Weeks ago, I started a series about the hyperlinked files as modern attachments issue with case law, but there’s at least one more case tied to the issue.
Because I was slammed the past few weeks, I didn’t get a chance to get back to this topic. I started this series in late August by asking the question: “Should we treat hyperlinked files as modern attachments?” I also shared three case law rulings and an ESI Protocol order in the fourth case where it was agreed that they would be treated as such (the order actually used the phrase “modern attachments” in it).
I received tons of feedback on the topic, with a whopping 72 comments on my LinkedIn post about it (some of which were mine, of course) and received several emails as well with thoughts and opinions. Not surprisingly, there are proponents on both sides of the issue.
Because some of the arguments were a bit off-point, I decided to take a step back a week later and state five assumptions about the issue that we could hopefully all agree on (or at least most of us), regardless of what side of the debate we’re on. I didn’t get any notable pushback on the proposed assumptions, so I’m going to roll forward with them.
Then, I got super busy with several weeks of conferences, plus a ton of client work, and – yadda, yadda, yadda – I haven’t gotten back to this topic in a while. 😉 I’m ready to get back to it and start discussing pros and cons of treating hyperlinked files as modern attachments! Almost.
One of the great things about being at the conferences is that this topic came up a lot with people I spoke with, and there were (naturally) lots of opinions about it. But I also learned there is at least one more case tied to the issue. Julie Lewis, President & CEO of Digital Mountain, made me aware of a case back in 2019!
The case is IQVIA, Inc. v. Veeva Sys., Inc., No. 2:17-CV-00177-CCC-MF (D.N.J. July 11, 2019), and the ruling came from the Special Master on the case, Dennis M. Cavanaugh. In the case, IQVIA filed a motion to compel Veeva Systems to produce 2,200 linked Google Drive documents referenced in emails.
You can read the entire case via the link above. I’ll skip to the ruling from Special Master Cavanaugh, who said:
“The relevancy of the Google Drive documents is not in dispute. IQVIA has requested and Veeva has agreed to produce all Google Drive documents that any custodian authored, edited, reviewed, accessed, or otherwise had access to. The Special Master will instruct Veeva to produce this information within thirty days of the date of this Order… there is no dispute that the linked documents are relevant to the claims and or defenses of this action. While, as Veeva argues, the linked documents are not stored with emails in the ordinary course of business, IQVIA has no way to link the documents, only Veeva is capable of linking the emails to the Google Drive documents. The Special Master is not convinced that relinking these 2,200 documents is unduly burdensome in light of the issues at stake in this matter, the resources of the parties, and the amount in controversy.”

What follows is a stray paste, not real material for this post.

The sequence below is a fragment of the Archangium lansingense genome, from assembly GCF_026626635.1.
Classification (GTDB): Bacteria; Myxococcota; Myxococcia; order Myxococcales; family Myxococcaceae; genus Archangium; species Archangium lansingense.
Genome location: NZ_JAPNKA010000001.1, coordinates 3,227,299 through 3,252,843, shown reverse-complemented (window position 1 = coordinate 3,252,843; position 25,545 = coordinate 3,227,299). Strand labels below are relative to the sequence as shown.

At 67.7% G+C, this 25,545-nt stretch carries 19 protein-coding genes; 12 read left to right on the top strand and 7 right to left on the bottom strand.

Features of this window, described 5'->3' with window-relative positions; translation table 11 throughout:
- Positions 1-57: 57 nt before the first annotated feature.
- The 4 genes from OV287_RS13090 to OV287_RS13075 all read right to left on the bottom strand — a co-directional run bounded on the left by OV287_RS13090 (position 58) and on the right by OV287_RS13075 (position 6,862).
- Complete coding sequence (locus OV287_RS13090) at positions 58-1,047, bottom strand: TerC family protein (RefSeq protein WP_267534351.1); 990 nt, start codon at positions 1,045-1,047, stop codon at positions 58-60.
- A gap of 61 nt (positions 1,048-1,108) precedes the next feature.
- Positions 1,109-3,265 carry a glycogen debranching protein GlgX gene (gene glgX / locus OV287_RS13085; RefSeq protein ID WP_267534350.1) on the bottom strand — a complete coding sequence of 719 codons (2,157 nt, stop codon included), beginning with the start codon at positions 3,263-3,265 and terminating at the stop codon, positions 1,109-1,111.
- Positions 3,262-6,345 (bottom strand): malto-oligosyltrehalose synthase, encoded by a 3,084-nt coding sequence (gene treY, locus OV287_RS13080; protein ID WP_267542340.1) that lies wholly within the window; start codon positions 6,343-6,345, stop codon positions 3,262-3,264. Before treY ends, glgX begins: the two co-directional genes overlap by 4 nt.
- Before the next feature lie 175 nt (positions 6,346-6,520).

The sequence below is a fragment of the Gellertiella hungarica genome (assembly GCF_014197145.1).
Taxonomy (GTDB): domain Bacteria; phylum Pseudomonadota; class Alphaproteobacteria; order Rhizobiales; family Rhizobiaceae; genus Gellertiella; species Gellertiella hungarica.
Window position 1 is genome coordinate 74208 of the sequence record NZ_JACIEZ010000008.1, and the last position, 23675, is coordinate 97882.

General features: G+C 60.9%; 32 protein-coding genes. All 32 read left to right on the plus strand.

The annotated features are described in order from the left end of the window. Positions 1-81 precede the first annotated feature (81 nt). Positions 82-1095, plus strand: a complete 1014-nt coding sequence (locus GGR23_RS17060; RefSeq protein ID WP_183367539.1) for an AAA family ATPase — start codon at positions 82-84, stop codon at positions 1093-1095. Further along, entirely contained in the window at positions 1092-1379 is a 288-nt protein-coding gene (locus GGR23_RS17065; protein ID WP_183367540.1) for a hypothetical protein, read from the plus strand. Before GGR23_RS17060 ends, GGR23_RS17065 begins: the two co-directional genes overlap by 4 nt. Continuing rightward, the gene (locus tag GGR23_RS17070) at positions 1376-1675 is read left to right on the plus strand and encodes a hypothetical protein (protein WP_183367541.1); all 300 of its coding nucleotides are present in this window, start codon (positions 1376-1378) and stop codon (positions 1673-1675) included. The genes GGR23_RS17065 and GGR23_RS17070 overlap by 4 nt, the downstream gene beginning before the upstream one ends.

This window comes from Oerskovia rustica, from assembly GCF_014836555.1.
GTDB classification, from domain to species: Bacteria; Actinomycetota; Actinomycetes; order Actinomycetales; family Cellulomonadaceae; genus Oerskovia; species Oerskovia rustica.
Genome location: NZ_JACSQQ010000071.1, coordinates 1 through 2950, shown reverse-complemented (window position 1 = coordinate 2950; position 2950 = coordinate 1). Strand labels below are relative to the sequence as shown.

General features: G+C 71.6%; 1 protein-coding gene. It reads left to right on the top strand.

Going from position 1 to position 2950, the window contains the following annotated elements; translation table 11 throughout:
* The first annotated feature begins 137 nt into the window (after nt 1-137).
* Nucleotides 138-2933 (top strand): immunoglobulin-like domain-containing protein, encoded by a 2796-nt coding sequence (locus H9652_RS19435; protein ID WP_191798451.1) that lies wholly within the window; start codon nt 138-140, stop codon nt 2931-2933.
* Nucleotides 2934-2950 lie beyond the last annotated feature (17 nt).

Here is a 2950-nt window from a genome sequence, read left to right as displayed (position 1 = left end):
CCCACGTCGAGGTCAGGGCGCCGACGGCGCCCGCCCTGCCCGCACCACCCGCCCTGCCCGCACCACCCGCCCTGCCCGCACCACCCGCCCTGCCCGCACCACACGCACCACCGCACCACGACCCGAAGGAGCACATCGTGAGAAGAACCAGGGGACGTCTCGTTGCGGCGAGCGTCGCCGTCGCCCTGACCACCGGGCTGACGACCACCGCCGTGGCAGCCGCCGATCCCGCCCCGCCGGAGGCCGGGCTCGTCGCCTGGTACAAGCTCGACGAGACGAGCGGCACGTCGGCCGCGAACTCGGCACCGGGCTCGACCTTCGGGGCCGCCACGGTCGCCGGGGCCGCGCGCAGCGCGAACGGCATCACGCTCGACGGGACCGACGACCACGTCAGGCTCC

Special Master Cavanaugh also said: “With respect to documents that were deleted or are otherwise no longer available on the Google Drive, the Special Master is persuaded that if Veeva intends to assert that these documents were deleted in the ordinary course of business, that, to the extent possible, it must provide information with respect to when the documents were deleted and the steps it took to determine this information. Accordingly, Veeva shall undertake a reasonable investigation to the best of its ability to determine when those specific documents identified by IQVIA were deleted or otherwise became unavailable. Veeva shall provide IQVIA with this information, as well as the steps it took to obtain this information, within thirty days of the date of this Order.”
So, there you go – one more case tied to the hyperlinked files as modern attachments issue! Thanks, Julie!
Now what? Here’s where I want you to get involved. Over the next several weeks, I plan to get back to writing a series of posts (honest, I do!) that discuss the pros and cons associated with hyperlinked files and treating them as modern attachments, as well as current technological approaches for doing so (and any inherent limitations with those technologies) and, frankly, I could use all the help I can get. If you have any thoughts about the pros and cons of the modern attachments issue, or any knowledge of current technological approaches to do so, feel free to send me an email at firstname.lastname@example.org. Any information that I use will be credited to the source (unless you ask me not to do so).
More to come in the next installment – stay tuned!
So, what do you think? That’s one more case – are there any other cases I should know about? Please share any comments you might have or if you’d like to know more about a particular topic.
Image created using Microsoft Bing’s Image Creator Powered by DALL-E, using the term “email AND hyperlinks”.
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